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What's the Difference Between "Match" and "Leverage" when Co-Funding Development Projects?

Whether you are a nonprofit operating in multiple countries or a business with aims of co-funding a program or project overseas, you most likely have encountered the concept of ‘match’ or ‘leverage’ in your fundraising efforts. Bringing existing funds, in-kind resources or intellectual property to a public-funded (or in some cases privately funded) project is a very common requirement for international development proposal requests. Figuring out the nuance of each ask, which tends to differ per proposal, can be tricky. Also identifying what resources you have at your disposal, and whether they qualify, takes a process of inventory.

Let’s review a few of the key differences between “funding leverage” and “funding match” below.
(1) Definition: When a donor asks for leverage, they are asking a grantee (almost always a private sector entity or program) to bring new resources to the project that the donor is funding. You can envision the funding flow to look like this (see below). ​The expectation from leverage is that the donor is funding the program, and the leverage will help the program grow, scale or be augmented.
Leverage comes from in-kind (non-cash) or cash contributions that are outside the domain of the donor. These contributions can be any intellectual property, financial contributions, or other resources that will help add to the donor-funded project or program in question. In essence, the program or project could still be funded by the donor without the leverage, but the leverage gives an added program benefit (or scale) for the donor's impact aims. Often times these resources are NOT audited by the donor (though it is important to ask your donor about their specific auditing procedures.)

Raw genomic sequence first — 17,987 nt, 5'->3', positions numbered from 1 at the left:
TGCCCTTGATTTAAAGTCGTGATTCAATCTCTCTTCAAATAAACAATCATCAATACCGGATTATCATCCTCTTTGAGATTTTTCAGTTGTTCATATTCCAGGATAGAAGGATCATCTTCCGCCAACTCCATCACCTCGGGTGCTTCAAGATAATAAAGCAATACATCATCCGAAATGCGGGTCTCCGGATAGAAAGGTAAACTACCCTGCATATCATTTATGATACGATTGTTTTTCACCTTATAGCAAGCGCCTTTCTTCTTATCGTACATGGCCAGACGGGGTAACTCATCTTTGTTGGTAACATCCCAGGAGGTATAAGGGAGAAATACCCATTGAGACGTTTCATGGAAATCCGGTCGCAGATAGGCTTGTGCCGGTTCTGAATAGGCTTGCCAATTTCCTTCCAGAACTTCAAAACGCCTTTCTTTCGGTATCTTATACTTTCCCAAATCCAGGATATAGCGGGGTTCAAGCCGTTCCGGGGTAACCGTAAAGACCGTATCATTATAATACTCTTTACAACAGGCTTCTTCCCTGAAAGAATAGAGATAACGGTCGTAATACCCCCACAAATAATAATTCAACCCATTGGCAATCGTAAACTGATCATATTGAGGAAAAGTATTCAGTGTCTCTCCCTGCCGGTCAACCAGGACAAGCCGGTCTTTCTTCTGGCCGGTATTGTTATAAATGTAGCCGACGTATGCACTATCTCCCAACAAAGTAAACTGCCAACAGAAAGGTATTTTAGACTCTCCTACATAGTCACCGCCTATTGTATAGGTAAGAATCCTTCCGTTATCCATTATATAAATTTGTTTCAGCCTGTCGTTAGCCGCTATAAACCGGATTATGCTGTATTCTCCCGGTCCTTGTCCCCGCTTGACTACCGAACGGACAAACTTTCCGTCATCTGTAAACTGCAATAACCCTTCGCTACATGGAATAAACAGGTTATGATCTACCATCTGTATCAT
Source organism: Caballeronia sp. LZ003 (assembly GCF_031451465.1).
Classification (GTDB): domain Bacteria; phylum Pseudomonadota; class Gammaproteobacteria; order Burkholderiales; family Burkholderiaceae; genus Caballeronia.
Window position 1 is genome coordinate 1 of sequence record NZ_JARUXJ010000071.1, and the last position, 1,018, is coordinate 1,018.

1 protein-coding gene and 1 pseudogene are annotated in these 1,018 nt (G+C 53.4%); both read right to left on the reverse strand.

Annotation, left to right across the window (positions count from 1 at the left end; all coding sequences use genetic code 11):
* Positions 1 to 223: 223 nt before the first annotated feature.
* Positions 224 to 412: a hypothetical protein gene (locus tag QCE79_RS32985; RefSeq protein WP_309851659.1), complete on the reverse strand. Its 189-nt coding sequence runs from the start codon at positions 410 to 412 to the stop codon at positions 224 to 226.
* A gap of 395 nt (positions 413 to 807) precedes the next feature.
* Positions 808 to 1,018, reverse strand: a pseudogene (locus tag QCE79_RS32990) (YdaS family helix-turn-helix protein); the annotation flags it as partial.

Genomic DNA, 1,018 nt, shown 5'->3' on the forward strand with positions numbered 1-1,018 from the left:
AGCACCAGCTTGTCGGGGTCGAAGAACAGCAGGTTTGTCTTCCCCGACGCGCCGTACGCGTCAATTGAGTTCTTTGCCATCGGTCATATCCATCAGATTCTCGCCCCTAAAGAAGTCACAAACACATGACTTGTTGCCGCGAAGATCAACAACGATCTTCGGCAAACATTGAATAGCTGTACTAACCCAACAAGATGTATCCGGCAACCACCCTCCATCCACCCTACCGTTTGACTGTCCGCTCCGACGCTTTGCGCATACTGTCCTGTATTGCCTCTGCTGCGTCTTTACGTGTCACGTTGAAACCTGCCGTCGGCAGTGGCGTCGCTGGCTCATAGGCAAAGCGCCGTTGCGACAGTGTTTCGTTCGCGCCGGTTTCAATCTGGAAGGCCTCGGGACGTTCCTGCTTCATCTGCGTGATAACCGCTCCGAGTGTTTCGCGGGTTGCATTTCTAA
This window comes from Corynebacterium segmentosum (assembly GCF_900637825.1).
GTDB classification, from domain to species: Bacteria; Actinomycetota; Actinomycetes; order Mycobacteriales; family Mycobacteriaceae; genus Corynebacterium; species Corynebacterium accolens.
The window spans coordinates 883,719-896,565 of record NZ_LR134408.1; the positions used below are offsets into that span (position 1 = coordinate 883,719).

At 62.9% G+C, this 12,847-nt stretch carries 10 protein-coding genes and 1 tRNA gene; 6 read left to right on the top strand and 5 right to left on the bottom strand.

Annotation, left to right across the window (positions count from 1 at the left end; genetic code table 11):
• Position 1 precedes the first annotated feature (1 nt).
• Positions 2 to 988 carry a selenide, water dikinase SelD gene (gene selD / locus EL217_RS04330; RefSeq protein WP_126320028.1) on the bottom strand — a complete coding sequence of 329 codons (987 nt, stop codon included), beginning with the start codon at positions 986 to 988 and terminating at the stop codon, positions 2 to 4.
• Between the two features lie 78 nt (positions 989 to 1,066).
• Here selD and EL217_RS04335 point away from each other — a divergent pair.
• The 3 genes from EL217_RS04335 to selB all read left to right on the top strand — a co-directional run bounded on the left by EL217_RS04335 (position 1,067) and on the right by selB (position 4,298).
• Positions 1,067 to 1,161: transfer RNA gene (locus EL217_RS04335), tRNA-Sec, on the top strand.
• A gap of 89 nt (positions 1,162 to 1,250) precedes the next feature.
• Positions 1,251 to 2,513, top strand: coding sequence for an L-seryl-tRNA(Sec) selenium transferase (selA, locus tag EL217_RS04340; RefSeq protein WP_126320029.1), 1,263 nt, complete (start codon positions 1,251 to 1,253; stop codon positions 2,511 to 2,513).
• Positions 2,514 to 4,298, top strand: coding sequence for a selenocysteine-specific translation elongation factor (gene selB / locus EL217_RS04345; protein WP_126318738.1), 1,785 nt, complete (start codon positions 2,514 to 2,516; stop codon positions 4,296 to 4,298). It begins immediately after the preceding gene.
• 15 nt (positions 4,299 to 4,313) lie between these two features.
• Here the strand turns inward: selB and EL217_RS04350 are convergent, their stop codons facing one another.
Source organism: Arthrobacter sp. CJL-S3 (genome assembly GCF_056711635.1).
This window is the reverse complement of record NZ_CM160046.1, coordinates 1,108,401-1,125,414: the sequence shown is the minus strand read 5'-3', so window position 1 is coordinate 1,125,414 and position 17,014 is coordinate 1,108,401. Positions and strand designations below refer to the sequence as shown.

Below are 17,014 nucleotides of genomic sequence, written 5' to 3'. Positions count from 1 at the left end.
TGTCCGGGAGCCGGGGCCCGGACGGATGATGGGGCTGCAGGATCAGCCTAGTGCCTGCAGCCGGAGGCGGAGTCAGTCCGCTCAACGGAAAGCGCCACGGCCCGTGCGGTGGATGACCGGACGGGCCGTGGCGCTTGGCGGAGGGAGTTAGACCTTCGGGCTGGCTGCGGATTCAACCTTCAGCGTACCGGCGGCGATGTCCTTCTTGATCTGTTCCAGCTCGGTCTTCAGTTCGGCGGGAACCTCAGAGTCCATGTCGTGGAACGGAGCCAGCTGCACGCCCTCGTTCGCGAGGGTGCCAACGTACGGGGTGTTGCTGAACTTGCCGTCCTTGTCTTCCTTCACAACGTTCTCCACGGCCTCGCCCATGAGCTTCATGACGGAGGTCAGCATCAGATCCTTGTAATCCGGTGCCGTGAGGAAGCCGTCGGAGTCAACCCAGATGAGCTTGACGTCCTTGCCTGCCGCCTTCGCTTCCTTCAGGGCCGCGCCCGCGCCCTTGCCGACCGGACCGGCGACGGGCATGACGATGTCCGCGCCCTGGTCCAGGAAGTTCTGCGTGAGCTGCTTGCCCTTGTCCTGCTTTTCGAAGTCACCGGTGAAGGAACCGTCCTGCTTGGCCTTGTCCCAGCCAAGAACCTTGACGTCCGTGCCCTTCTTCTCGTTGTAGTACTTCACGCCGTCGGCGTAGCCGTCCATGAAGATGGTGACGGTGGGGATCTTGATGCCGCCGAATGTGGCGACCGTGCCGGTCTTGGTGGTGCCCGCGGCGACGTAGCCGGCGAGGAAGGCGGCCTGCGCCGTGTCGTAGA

Match, or cost share, is similar to leverage in that the grantee must bring additional resources to the project or program, but the project or program is FULLY funded by the combination of the donor contribution PLUS the match. Without the match the program wouldn’t be funded. Again, a match can be in the form of cash or in-kind contributions, but the match is often audited since it is critical to the completion of the project or program. (See below)
(2) Examples of leverage and cost-share (match): Grantees can use other donations (public, corporate, individual, philanthropic), anticipated revenue, other receivables, technical assistance, donated services, and other resources that have a dollar value equivalent for both leverage and match (though each proposal may have specific requirements so best to confirm with the donor).

(3) Where to find cost-share or leverage: If your organization does not have existing revenue, contributions, cash in hand or in-kind resources to count as match or leverage, it’s best to find a partner that can contribute co-funding to a project or program. Essentially this partner becomes the leverage or cost-share contributor. We recommend examining program vision and mission to ensure alignment of program deliverables, evaluating goals to ensure mutual interests in the end game of the project and program, roles and responsibilities and relationships to the donor before agreeing to partner. 

Ultimately having an opportunity to contribute to a program either via match or leverage means the project or program has the potential to be bigger than if your organization was engaging in the project or program alone. It's a good thing! The complexities of each project proposal of course differ, but finding ways to leverage or match funding is an excellent way to ingratiate new donors and find bigger pots of funding for your program.




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